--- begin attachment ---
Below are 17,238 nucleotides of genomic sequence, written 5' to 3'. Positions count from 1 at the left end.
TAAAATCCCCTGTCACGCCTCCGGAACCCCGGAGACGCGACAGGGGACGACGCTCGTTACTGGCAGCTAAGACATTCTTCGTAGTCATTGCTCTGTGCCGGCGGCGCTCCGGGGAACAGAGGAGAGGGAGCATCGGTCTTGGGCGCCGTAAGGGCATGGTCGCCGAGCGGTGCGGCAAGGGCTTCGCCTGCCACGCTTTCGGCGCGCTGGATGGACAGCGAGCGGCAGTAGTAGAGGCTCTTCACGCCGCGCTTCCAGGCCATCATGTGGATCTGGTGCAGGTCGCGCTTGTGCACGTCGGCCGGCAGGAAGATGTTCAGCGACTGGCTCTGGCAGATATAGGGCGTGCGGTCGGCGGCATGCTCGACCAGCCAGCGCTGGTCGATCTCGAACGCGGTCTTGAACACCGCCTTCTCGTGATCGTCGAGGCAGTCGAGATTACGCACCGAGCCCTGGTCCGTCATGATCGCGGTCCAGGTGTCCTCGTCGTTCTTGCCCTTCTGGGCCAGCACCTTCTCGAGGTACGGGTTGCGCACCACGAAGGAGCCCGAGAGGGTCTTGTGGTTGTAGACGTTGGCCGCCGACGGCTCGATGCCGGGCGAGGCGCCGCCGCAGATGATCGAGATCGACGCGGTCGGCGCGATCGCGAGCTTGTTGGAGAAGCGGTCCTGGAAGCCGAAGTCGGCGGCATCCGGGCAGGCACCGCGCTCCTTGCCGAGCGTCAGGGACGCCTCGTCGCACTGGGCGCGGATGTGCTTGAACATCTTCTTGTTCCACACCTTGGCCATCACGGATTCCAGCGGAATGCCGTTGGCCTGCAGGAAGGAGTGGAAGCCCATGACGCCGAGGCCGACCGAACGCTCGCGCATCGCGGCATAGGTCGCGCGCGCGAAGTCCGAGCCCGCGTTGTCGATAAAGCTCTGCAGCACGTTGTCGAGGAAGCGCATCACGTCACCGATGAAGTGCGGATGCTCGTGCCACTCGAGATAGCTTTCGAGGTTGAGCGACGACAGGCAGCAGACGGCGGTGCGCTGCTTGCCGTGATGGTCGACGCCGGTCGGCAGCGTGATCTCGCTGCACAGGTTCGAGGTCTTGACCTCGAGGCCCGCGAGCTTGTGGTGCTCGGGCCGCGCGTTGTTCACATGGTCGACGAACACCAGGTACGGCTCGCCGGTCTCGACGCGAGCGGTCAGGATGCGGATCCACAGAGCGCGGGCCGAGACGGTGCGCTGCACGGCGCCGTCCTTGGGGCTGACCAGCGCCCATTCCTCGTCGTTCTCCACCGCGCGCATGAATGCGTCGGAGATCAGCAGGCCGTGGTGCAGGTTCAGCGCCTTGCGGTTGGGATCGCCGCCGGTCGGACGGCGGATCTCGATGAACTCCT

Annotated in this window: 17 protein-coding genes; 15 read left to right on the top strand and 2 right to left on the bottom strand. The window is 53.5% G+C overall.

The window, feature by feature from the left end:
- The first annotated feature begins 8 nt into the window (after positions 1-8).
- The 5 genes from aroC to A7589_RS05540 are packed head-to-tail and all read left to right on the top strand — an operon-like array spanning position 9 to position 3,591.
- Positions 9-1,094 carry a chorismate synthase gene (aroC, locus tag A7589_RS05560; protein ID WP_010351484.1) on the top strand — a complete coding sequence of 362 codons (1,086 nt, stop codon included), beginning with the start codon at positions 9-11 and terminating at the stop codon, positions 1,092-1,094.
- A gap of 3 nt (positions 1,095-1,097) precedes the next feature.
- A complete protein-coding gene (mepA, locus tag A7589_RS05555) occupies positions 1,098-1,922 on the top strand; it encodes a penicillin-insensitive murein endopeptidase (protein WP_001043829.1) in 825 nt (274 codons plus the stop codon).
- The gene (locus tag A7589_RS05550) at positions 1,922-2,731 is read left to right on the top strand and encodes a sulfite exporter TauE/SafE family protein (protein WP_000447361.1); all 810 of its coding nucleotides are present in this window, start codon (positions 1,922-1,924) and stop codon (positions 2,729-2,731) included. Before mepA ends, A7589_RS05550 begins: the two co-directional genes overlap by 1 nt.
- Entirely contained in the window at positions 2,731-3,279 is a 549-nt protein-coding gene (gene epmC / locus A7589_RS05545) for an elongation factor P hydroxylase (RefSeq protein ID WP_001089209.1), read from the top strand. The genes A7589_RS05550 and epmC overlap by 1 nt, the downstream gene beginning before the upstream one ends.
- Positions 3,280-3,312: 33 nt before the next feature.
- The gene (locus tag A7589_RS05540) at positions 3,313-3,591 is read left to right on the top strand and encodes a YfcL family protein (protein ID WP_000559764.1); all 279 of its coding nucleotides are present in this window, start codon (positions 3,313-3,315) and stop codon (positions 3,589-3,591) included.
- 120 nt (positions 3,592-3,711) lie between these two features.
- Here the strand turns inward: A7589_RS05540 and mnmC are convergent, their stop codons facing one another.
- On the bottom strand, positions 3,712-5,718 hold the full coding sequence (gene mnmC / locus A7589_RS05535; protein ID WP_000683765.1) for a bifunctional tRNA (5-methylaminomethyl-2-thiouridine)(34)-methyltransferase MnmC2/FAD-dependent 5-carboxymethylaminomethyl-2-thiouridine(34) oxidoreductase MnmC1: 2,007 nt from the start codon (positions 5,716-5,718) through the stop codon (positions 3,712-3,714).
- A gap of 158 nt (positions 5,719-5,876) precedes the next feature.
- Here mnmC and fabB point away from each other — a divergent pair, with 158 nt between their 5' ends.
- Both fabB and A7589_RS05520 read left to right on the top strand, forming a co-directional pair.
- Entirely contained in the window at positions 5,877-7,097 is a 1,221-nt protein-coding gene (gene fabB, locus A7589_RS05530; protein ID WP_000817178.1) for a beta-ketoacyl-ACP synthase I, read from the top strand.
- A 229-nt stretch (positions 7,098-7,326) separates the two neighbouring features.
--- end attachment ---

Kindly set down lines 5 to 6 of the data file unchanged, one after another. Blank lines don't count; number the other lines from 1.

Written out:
- The first annotated feature begins 8 nt into the window (after positions 1-8).
- The 5 genes from aroC to A7589_RS05540 are packed head-to-tail and all read left to right on the top strand — an operon-like array spanning position 9 to position 3,591.